With a recent FiVerity report estimating that losses attributed to synthetic identity fraud (SIF) surpassed $20 billion in 2020, it’s no wonder that financial institutions are turning to innovative, AI-powered solutions in order to fight back.
However, while being able to place a monetary figure on the fastest-rising financial crime in the U.S. helps us to understand the scale of the problem, perhaps more concerning is how the proceeds from SIF are being used to fund organized crime.
Traditional forms of identity theft have typically been committed by individuals or small fraud rings in the U.S. who have a limited scope. In contrast, the sophisticated methods used to evade detection, and the profitability of the crime, suggest that perpetrators are part of, or have connections to, organized crime groups.
Sophistication of Synthetic Identity Fraud Suggests Links to Organized Crime
Synthetic identities are composed of personally identifiable information, including names, addresses and social security numbers, stolen from multiple people and combined together to create a new persona.
The fact that 85-95% of likely SIF applications are able to slip past legacy identity verification systems suggests that criminals are harnessing the power of AI in the development of these applications.
These AI systems analyze approved and denied loan applications, providing valuable input to their machine learning models. It’s a feedback loop that helps criminals identify the thresholds for each of the fraud detection rules used by legacy systems, and develop new profiles that are more likely to evade them.
The level of sophistication involved in creating machine-learning-optimized synthetic identities suggest links to large criminal organizations, rather than individual fraudsters.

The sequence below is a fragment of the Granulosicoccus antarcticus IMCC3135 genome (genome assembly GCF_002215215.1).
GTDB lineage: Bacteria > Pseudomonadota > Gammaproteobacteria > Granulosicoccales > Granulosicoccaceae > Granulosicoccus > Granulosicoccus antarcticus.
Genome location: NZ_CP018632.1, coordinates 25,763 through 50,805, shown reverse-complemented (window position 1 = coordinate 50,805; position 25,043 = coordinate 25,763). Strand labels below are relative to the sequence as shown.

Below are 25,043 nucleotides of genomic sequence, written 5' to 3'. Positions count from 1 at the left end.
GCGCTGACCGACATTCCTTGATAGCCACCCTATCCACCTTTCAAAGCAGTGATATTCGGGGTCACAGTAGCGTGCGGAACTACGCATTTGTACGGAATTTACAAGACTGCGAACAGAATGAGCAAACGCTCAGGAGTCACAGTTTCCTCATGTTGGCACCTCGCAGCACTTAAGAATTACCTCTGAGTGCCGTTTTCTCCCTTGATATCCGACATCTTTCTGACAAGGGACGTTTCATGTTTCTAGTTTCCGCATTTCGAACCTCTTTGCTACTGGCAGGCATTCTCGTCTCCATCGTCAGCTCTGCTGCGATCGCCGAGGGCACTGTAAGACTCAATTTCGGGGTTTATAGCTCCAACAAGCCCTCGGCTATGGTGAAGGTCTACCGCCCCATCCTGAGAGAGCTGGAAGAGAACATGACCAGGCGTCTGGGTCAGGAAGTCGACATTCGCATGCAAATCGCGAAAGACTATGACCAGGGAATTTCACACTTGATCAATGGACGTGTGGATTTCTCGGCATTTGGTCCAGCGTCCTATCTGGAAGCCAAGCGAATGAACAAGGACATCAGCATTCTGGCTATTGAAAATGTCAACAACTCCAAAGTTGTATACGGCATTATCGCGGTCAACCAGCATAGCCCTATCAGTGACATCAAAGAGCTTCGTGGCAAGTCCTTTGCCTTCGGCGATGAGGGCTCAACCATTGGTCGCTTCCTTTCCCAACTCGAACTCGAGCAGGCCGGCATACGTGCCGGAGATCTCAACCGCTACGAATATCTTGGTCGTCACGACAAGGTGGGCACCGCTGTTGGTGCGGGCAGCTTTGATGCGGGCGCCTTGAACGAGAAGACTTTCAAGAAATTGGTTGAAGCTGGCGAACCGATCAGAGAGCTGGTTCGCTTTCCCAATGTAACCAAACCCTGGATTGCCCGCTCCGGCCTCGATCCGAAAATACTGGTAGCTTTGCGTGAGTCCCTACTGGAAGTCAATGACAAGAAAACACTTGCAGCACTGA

The Synthetic Identity Fraud in the U.S. Payment System report by the Federal Reserve confirmed that SIF has links with organized crime rings: “While synthetic identities are sometimes used without criminal intent, there are serious consequences when criminals use them to steal funds, escape detection or facilitate drug and human trafficking. They also have been linked to crime rings, including those that fund terrorism.”
Indeed, when the U.S. Financial Crimes Enforcement Network (FinCEN) released its first-ever Anti-Money Laundering and Countering the Financing of Terrorism National Priorities, the rise of SIF was highlighted as a “threat to national security”.
The full list of priorities detailed by FinCEN included:
- Cybercrime, including cybersecurity and virtual currency considerations;
- Foreign and domestic terrorist financing;
- Transnational criminal organization activity;
- Drug trafficking organization activity;
- Human trafficking and human smuggling; and
- Proliferation financing.
Organized Crime Groups are Attracted to SIF's High Profits
In synthetic identity fraud, criminals remain undetected by making payments on time and gradually accruing increasingly large lines of credit. In just a few months, these synthetic identities amass credit limits upwards of $65,000 across credit cards, personal loans and vehicle loans. Mature SIF accounts that successfully navigate their way to significant lines of credit are estimated to bust out with an average theft of $90,000.
With criminals automating much of the process, they’re able to scale their approach, managing tens of thousands of synthetic identities and generating considerable funds which they can funnel towards other nefarious activities such as money laundering, human trafficking, and cyber-terrorism.
Worryingly, it’s not just criminal enterprises that are attracted to profitable cybersecurity scams such as SIF. A recent report by the U.N. found that North Korea had generated $2 billion from a range of cyberattacks and used the money to fund its weapons program.
In some cases, rogue nations are even employing criminal organizations to execute parts of larger, sophisticated schemes and then channel the money back for laundering.
How Financial Institutions Are Fighting Back Against SIF Criminals
With some of the world’s leading financial institutions already coming under considerable regulatory and public scrutiny for accusations of money laundering, it is vital that more is done to prevent the funding of organized crime, including the use of increasingly lucrative synthetic identity fraud.
While criminals are becoming more sophisticated in their approach to SIF, so too are the solutions and approaches aimed at reducing the losses incurred by financial institutions.
For more information on how FiVerity is helping leading financial institutions fight back against SIF, book a demo today.